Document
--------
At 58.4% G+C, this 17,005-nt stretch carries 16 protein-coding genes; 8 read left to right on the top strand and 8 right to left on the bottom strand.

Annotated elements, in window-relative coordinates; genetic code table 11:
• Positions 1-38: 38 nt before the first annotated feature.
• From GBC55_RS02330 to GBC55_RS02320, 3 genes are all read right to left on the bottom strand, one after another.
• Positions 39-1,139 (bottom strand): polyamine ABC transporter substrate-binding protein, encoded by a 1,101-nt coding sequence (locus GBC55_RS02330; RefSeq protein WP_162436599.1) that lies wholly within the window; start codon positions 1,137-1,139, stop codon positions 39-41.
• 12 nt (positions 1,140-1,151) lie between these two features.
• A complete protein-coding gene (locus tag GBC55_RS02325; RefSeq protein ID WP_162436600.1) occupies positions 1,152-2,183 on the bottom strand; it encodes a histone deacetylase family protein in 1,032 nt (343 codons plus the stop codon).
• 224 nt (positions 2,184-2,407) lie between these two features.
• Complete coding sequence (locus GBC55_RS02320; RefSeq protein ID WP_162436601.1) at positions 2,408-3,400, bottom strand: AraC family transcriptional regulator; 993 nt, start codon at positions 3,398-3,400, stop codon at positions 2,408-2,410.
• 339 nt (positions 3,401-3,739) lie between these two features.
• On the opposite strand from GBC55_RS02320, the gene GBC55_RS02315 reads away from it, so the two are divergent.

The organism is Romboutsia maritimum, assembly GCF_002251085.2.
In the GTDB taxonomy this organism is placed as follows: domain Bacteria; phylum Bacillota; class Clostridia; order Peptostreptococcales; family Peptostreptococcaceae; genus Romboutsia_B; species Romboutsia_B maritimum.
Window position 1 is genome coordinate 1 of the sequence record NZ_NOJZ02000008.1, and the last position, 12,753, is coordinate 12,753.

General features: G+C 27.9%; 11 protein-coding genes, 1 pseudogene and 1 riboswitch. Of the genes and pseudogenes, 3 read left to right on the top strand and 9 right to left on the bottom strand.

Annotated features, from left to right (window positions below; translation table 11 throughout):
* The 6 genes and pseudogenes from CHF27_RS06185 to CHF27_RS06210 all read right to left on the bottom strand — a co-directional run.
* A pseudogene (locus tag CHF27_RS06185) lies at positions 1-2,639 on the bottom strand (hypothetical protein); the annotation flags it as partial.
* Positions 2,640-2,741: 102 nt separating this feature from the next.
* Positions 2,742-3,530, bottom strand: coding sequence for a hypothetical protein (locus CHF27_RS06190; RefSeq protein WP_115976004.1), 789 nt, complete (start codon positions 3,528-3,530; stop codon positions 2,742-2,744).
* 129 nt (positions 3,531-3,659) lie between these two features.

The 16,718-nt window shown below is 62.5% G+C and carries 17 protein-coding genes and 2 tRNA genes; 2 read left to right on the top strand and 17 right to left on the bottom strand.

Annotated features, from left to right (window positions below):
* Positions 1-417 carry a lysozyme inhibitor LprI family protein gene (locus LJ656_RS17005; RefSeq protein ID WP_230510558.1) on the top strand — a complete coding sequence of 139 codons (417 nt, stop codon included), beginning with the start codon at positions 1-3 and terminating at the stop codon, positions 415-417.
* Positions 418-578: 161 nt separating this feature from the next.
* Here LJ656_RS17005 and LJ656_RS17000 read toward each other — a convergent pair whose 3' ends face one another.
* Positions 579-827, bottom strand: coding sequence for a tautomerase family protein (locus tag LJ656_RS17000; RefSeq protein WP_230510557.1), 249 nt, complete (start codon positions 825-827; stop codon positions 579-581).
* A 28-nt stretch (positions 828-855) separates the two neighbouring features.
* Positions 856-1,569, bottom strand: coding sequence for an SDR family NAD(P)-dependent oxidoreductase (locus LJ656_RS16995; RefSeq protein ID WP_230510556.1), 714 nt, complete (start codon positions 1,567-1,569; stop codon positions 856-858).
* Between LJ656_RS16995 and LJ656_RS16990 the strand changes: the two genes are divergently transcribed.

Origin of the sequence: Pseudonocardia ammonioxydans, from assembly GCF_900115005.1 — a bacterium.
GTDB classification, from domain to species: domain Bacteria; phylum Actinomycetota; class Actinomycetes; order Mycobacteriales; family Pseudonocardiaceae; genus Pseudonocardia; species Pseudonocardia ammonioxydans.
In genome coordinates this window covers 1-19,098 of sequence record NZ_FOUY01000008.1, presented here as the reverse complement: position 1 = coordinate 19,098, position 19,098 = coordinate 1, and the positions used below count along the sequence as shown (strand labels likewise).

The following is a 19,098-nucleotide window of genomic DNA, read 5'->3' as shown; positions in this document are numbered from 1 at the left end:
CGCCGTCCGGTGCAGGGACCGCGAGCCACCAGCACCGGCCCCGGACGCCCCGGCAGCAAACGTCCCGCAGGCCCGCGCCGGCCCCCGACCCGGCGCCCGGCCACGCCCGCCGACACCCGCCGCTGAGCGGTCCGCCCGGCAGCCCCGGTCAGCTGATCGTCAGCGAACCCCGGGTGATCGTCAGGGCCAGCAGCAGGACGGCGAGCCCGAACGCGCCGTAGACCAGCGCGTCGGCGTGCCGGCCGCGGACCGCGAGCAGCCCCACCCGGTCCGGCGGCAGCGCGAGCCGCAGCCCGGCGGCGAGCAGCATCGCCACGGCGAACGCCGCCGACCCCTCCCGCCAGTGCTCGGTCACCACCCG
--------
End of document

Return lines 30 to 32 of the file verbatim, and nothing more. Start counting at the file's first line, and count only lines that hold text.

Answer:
* Between LJ656_RS16995 and LJ656_RS16990 the strand changes: the two genes are divergently transcribed.

Origin of the sequence: Pseudonocardia ammonioxydans, from assembly GCF_900115005.1 — a bacterium.
GTDB classification, from domain to species: domain Bacteria; phylum Actinomycetota; class Actinomycetes; order Mycobacteriales; family Pseudonocardiaceae; genus Pseudonocardia; species Pseudonocardia ammonioxydans.